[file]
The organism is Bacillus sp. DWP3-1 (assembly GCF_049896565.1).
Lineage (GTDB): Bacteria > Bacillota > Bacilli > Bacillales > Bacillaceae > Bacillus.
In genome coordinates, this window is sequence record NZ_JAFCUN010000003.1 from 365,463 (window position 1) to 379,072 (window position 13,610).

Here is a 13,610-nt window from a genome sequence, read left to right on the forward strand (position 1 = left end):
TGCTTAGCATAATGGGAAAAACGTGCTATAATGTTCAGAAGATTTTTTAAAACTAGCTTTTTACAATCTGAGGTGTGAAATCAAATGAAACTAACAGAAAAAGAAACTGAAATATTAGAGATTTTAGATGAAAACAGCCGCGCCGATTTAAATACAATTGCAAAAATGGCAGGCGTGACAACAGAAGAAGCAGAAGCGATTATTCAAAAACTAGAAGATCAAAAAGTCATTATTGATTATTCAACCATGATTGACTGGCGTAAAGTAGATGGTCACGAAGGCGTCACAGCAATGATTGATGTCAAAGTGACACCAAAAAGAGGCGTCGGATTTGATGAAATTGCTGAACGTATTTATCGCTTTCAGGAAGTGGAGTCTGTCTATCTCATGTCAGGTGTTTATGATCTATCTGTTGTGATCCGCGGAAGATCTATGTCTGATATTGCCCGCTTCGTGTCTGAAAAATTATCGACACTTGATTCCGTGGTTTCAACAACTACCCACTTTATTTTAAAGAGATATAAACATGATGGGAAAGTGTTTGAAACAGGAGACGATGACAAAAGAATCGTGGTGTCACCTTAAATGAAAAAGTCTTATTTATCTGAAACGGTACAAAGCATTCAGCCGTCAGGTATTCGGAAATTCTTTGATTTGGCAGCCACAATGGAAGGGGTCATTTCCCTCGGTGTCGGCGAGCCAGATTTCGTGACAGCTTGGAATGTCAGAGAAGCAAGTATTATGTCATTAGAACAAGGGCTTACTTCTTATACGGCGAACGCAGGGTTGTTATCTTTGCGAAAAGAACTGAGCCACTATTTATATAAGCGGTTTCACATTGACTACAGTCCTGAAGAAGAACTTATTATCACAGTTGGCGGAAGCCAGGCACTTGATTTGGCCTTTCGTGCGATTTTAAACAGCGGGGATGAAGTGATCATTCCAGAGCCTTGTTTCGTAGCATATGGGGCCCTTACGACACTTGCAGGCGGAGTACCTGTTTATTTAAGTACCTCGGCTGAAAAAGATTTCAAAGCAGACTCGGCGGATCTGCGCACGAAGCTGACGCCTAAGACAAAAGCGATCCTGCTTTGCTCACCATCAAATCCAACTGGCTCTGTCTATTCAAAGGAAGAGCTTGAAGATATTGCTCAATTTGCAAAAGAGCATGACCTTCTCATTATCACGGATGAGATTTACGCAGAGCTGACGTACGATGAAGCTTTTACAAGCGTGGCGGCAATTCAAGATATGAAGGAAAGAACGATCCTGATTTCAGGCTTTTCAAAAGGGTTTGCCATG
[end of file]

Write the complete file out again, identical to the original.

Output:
The organism is Bacillus sp. DWP3-1 (assembly GCF_049896565.1).
Lineage (GTDB): Bacteria > Bacillota > Bacilli > Bacillales > Bacillaceae > Bacillus.
In genome coordinates, this window is sequence record NZ_JAFCUN010000003.1 from 365,463 (window position 1) to 379,072 (window position 13,610).

Here is a 13,610-nt window from a genome sequence, read left to right on the forward strand (position 1 = left end):
TGCTTAGCATAATGGGAAAAACGTGCTATAATGTTCAGAAGATTTTTTAAAACTAGCTTTTTACAATCTGAGGTGTGAAATCAAATGAAACTAACAGAAAAAGAAACTGAAATATTAGAGATTTTAGATGAAAACAGCCGCGCCGATTTAAATACAATTGCAAAAATGGCAGGCGTGACAACAGAAGAAGCAGAAGCGATTATTCAAAAACTAGAAGATCAAAAAGTCATTATTGATTATTCAACCATGATTGACTGGCGTAAAGTAGATGGTCACGAAGGCGTCACAGCAATGATTGATGTCAAAGTGACACCAAAAAGAGGCGTCGGATTTGATGAAATTGCTGAACGTATTTATCGCTTTCAGGAAGTGGAGTCTGTCTATCTCATGTCAGGTGTTTATGATCTATCTGTTGTGATCCGCGGAAGATCTATGTCTGATATTGCCCGCTTCGTGTCTGAAAAATTATCGACACTTGATTCCGTGGTTTCAACAACTACCCACTTTATTTTAAAGAGATATAAACATGATGGGAAAGTGTTTGAAACAGGAGACGATGACAAAAGAATCGTGGTGTCACCTTAAATGAAAAAGTCTTATTTATCTGAAACGGTACAAAGCATTCAGCCGTCAGGTATTCGGAAATTCTTTGATTTGGCAGCCACAATGGAAGGGGTCATTTCCCTCGGTGTCGGCGAGCCAGATTTCGTGACAGCTTGGAATGTCAGAGAAGCAAGTATTATGTCATTAGAACAAGGGCTTACTTCTTATACGGCGAACGCAGGGTTGTTATCTTTGCGAAAAGAACTGAGCCACTATTTATATAAGCGGTTTCACATTGACTACAGTCCTGAAGAAGAACTTATTATCACAGTTGGCGGAAGCCAGGCACTTGATTTGGCCTTTCGTGCGATTTTAAACAGCGGGGATGAAGTGATCATTCCAGAGCCTTGTTTCGTAGCATATGGGGCCCTTACGACACTTGCAGGCGGAGTACCTGTTTATTTAAGTACCTCGGCTGAAAAAGATTTCAAAGCAGACTCGGCGGATCTGCGCACGAAGCTGACGCCTAAGACAAAAGCGATCCTGCTTTGCTCACCATCAAATCCAACTGGCTCTGTCTATTCAAAGGAAGAGCTTGAAGATATTGCTCAATTTGCAAAAGAGCATGACCTTCTCATTATCACGGATGAGATTTACGCAGAGCTGACGTACGATGAAGCTTTTACAAGCGTGGCGGCAATTCAAGATATGAAGGAAAGAACGATCCTGATTTCAGGCTTTTCAAAAGGGTTTGCCATG